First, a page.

I saw a shark…

I saw a shark…

Ryan Finn is seeing things. Or is he? Here’s his view from the Mini Pavois

Well, I definitely saw the shark.  I’m guessing it was a basking shark, because it was a shark that was basking.  Combine that with the fact that I don’t really know anything about sharks and this is the kind of information you end up with.  It was definitely big though.  The picture I took is way too lame to publish, so I’ll leave it to your imagination to come up with an image.
That was second day into the Mini Pavois race, after this happened: which was a result of an autopilot ram failure.  Unfortunately it was my only autopilot ram that did this, and I had to sail back to La Rochelle (the start) and rush to a shop in Gill foul weather gear to buy a new ram. 

This is a story to itself, but basically the shop in La Rochelle fronted me the ram with no collateral, in faith that I’d pay them when I got back.  Pretty amazing, but somehow part of the spirit surrounding the Mini scene and solo racing in general in France.  You’d have to see it to believe it.

How I got to that point: 
We started in 20-25 knots for a short upwind leg before heading off to Gijon on the north coast of France.  They give us these upwind legs to keep us on our toes, I think…  So I have a decent start, round the top mark in good shape, so I can take my time setting up the code 5 for the wild broad reach to Spain.  That involves going below and stacking all of the gear aft, because minis are incredibly nosey boats.  I left the water ballast in, because I knew I’d need the righting moment to stay high and clear the tip of an island which we must keep to port.  below is Myrna in the fight.    

SNAP!  Kite up, and the boat is flying over, then crashing into the back of a short chop in the bay created by a current coming in and wind going against.  I’ve never taken such a constant amount of water over the decks downwind.  Anyone know what a crankbait is?  The bass fishing lure?  This was that, and it was going to be a long night.

It soon became obvious that the sailplan was too powerful to carry the island, and I had to get the Ullman code 5 down.  Boats were wiping out all over the place, so I was feeling pretty smart in my thinking.  Pilot on, and time to sort the tack line and halyard before cracking off for the douse.  I pick up the tack line and then hear a beeping noise (autopilot alarm), and bam!  We broach hard.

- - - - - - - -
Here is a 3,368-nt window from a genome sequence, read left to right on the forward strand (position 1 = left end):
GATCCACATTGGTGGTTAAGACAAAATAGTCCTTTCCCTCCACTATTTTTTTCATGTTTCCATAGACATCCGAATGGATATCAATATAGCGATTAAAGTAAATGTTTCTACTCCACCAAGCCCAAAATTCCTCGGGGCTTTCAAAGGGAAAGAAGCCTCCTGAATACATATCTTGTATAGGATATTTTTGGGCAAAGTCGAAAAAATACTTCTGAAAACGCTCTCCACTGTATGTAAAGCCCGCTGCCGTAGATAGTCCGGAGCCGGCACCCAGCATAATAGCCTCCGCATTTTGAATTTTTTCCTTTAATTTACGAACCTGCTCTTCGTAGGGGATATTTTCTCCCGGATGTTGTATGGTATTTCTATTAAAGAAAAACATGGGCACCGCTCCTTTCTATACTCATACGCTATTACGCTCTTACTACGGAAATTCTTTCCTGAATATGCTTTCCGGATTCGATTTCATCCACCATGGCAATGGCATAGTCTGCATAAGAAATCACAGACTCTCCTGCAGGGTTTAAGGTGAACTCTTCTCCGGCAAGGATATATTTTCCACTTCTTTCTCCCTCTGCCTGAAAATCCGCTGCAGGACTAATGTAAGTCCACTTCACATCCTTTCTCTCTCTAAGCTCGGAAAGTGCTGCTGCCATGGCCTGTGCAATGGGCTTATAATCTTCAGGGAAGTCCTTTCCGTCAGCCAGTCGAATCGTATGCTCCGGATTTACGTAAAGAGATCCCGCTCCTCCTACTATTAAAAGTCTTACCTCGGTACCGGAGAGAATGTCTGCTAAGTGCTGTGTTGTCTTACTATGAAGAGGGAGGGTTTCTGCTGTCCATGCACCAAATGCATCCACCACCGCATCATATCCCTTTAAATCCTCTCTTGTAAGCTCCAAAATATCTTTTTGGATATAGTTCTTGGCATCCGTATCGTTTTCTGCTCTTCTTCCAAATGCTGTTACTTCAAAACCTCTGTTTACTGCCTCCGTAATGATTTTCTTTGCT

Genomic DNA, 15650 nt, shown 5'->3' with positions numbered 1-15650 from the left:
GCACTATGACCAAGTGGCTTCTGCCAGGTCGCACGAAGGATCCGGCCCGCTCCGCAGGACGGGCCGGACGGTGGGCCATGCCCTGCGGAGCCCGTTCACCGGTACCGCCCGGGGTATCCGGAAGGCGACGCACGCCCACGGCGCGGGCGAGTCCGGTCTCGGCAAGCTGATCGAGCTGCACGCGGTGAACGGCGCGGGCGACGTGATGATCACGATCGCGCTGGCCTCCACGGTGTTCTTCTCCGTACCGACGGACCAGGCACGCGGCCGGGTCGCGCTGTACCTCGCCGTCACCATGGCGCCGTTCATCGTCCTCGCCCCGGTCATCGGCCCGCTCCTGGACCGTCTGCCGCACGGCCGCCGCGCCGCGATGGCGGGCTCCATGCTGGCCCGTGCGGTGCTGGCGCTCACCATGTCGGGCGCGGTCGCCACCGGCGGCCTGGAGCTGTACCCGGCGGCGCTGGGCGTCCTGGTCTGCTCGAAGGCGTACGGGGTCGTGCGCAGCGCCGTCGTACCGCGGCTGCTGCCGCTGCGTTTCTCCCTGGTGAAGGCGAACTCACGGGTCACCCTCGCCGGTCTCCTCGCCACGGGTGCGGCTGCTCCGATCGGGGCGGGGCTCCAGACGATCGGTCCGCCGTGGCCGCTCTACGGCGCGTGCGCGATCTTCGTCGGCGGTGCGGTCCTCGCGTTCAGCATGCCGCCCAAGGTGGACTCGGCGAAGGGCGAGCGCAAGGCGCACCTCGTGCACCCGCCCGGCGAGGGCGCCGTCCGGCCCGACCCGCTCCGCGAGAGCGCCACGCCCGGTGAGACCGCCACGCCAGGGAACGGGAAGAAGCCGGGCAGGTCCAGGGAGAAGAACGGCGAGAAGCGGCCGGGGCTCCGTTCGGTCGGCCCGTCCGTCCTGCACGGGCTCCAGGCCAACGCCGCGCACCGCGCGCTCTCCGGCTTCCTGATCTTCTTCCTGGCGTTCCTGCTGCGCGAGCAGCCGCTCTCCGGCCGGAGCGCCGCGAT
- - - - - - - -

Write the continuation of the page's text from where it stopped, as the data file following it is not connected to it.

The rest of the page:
So Myrna is on her side, I blow the tack line grab the sheet and pull the kite in to windward of the mainsail with the halyard clutch open.  It is both ugly and effective and the kite is unharmed.  Boat back on feet, and on course.  Then I realize the bowsprit had gone to the dark side (leeward) and when I try to rotate it to windward it’s clear that there were victims in this little event.  The sprit gooseneck pictured at the top is what was left, and was rendered unusable.  

I reset the pilot, and it seems to work while sailing underpowered and trying to figure out what to do with the bowsprit issue.  Then the alarm goes off again and the ram seizes again.  It’s a high voltage alarm, and I recognize it from testing my back up ram the day earlier, which I discovered also didn’t work.  It means the motor if f’d.  But hey! it’s a short race.   What’s the risk of going with one ram?   Umm…

So I decide to head back and figure out what to do with the rest of my race.  It’s a long upwind beat in 20-30 knots, and I anchor outside the harbor for a couple of hours waiting for a tow in.  Tow boats are limited, because they are assisting a boat or something, then when I get in I realize that two boats have been dismasted, one flooded with a ballast scoop failure and various other boats with smaller problems not unlike my own.  So I was lucky.

I rush off to get the ram, replace some broken battens with battens from the mainsail of a friend who lost his mast, and head off again just before sun down. Without the bow sprit I only have main and jib, and it’s a pretty damn dull way to sail a mini, but that’s that.  I need to finish the Mini Pavois to get the qualification miles for the Azores race, and the guy who gave me his battens to cut up basically said I have to finish, so…  Plus, my computer was in a van on its way to Gijon.  I really had no choice.

Getting to Gijon doesn’t much deserve writing about, but I did see a very large shark basking, and I love Spain.  The food is great and I had a meal twelve hours ago that I’m still full from.  However, the best discovery I’ve made since getting to La Rochelle for the Pavois is how much I’m enjoying the mini and the people who make up this amazing class.  There is nothing in my experience to compare it to, and I am very glad to be a part of it now. 

To be honest, before I started this race, I actually looked at the mini as a thing to get through rather than a thing to enjoy.  Now I’m finally enjoying it and even starting to get it.  Who knew. 

The second leg starts on Monday, and at the moment looks like a quick ride on an alternate course bouncing us all over the bay before finally finishing in La Rochelle.  With help from the organization I’ve had the bowsprit uni joint sorted out and I will work my ass off to stay at the front.  I’m not worried about damaging the boat anymore.  It’s just part of the process of working a boat up.  I just happen to be getting scored for it.
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